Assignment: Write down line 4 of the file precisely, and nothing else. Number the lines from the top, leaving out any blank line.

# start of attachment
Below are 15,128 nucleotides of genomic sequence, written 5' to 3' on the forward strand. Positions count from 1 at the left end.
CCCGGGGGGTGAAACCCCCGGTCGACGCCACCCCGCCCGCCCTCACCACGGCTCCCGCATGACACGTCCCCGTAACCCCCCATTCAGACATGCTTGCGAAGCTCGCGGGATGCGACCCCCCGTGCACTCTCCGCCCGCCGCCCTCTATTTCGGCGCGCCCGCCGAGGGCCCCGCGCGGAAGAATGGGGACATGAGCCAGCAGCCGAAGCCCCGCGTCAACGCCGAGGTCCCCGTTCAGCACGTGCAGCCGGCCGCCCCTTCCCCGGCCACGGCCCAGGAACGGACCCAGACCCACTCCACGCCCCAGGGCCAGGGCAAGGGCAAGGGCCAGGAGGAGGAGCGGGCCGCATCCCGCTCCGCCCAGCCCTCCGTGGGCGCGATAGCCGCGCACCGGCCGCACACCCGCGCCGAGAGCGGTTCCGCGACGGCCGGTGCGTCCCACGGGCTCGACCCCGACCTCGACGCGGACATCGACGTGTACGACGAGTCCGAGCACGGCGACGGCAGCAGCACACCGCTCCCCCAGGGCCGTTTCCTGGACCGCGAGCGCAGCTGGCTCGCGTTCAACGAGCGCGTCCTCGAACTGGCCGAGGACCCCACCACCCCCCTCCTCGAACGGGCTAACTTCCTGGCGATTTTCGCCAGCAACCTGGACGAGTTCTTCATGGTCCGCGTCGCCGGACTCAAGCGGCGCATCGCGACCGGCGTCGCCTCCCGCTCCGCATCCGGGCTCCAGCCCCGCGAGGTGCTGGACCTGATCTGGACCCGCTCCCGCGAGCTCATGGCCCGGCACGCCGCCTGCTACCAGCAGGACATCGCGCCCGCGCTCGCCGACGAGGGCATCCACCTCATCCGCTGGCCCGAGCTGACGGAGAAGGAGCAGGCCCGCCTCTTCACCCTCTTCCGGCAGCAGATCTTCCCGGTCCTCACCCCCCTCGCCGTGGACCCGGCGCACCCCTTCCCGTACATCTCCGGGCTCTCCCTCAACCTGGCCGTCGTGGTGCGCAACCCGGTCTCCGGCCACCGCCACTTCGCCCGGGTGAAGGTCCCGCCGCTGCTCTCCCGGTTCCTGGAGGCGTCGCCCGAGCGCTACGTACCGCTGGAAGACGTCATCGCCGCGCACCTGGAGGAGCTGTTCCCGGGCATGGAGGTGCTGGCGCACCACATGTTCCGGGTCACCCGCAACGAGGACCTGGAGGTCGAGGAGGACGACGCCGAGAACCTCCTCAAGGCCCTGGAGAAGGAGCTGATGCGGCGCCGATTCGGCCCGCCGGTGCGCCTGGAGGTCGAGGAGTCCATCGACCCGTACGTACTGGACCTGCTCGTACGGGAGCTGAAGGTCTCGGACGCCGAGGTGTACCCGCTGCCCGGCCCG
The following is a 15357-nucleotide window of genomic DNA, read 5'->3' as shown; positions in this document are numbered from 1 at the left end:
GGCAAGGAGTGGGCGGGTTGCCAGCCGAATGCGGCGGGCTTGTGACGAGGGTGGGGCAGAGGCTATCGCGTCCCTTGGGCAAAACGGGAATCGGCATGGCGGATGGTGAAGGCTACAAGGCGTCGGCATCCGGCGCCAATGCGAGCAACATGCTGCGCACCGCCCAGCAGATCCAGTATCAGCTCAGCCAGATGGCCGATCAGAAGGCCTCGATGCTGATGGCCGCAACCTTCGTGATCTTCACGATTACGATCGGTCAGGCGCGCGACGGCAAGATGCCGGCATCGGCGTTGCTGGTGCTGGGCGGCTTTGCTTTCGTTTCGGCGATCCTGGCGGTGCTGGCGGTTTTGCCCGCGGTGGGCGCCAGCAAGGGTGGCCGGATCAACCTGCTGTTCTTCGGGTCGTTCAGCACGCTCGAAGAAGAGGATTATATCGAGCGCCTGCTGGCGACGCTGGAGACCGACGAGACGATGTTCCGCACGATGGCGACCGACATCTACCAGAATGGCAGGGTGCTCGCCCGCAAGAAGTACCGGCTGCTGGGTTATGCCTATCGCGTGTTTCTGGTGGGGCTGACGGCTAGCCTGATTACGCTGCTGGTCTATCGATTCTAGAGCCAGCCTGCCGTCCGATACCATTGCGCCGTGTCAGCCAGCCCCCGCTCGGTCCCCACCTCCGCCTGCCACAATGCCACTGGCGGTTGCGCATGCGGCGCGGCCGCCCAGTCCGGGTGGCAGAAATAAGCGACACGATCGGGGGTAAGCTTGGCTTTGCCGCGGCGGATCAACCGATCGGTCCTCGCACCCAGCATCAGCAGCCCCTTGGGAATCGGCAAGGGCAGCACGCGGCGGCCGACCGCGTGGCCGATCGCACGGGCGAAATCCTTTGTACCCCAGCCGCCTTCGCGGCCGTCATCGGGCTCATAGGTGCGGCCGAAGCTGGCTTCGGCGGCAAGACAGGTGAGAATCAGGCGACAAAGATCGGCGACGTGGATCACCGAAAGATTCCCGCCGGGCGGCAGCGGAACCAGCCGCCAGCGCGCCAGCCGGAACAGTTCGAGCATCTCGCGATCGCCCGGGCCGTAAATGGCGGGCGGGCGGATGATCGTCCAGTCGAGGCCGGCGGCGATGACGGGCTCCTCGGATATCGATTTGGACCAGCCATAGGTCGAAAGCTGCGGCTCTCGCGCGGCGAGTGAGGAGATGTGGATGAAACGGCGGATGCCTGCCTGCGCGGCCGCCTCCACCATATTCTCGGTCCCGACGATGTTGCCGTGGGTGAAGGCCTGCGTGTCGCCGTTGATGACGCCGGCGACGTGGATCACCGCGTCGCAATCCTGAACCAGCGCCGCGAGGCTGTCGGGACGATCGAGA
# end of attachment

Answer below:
GGCAAGGAGTGGGCGGGTTGCCAGCCGAATGCGGCGGGCTTGTGACGAGGGTGGGGCAGAGGCTATCGCGTCCCTTGGGCAAAACGGGAATCGGCATGGCGGATGGTGAAGGCTACAAGGCGTCGGCATCCGGCGCCAATGCGAGCAACATGCTGCGCACCGCCCAGCAGATCCAGTATCAGCTCAGCCAGATGGCCGATCAGAAGGCCTCGATGCTGATGGCCGCAACCTTCGTGATCTTCACGATTACGATCGGTCAGGCGCGCGACGGCAAGATGCCGGCATCGGCGTTGCTGGTGCTGGGCGGCTTTGCTTTCGTTTCGGCGATCCTGGCGGTGCTGGCGGTTTTGCCCGCGGTGGGCGCCAGCAAGGGTGGCCGGATCAACCTGCTGTTCTTCGGGTCGTTCAGCACGCTCGAAGAAGAGGATTATATCGAGCGCCTGCTGGCGACGCTGGAGACCGACGAGACGATGTTCCGCACGATGGCGACCGACATCTACCAGAATGGCAGGGTGCTCGCCCGCAAGAAGTACCGGCTGCTGGGTTATGCCTATCGCGTGTTTCTGGTGGGGCTGACGGCTAGCCTGATTACGCTGCTGGTCTATCGATTCTAGAGCCAGCCTGCCGTCCGATACCATTGCGCCGTGTCAGCCAGCCCCCGCTCGGTCCCCACCTCCGCCTGCCACAATGCCACTGGCGGTTGCGCATGCGGCGCGGCCGCCCAGTCCGGGTGGCAGAAATAAGCGACACGATCGGGGGTAAGCTTGGCTTTGCCGCGGCGGATCAACCGATCGGTCCTCGCACCCAGCATCAGCAGCCCCTTGGGAATCGGCAAGGGCAGCACGCGGCGGCCGACCGCGTGGCCGATCGCACGGGCGAAATCCTTTGTACCCCAGCCGCCTTCGCGGCCGTCATCGGGCTCATAGGTGCGGCCGAAGCTGGCTTCGGCGGCAAGACAGGTGAGAATCAGGCGACAAAGATCGGCGACGTGGATCACCGAAAGATTCCCGCCGGGCGGCAGCGGAACCAGCCGCCAGCGCGCCAGCCGGAACAGTTCGAGCATCTCGCGATCGCCCGGGCCGTAAATGGCGGGCGGGCGGATGATCGTCCAGTCGAGGCCGGCGGCGATGACGGGCTCCTCGGATATCGATTTGGACCAGCCATAGGTCGAAAGCTGCGGCTCTCGCGCGGCGAGTGAGGAGATGTGGATGAAACGGCGGATGCCTGCCTGCGCGGCCGCCTCCACCATATTCTCGGTCCCGACGATGTTGCCGTGGGTGAAGGCCTGCGTGTCGCCGTTGATGACGCCGGCGACGTGGATCACCGCGTCGCAATCCTGAACCAGCGCCGCGAGGCTGTCGGGACGATCGAGA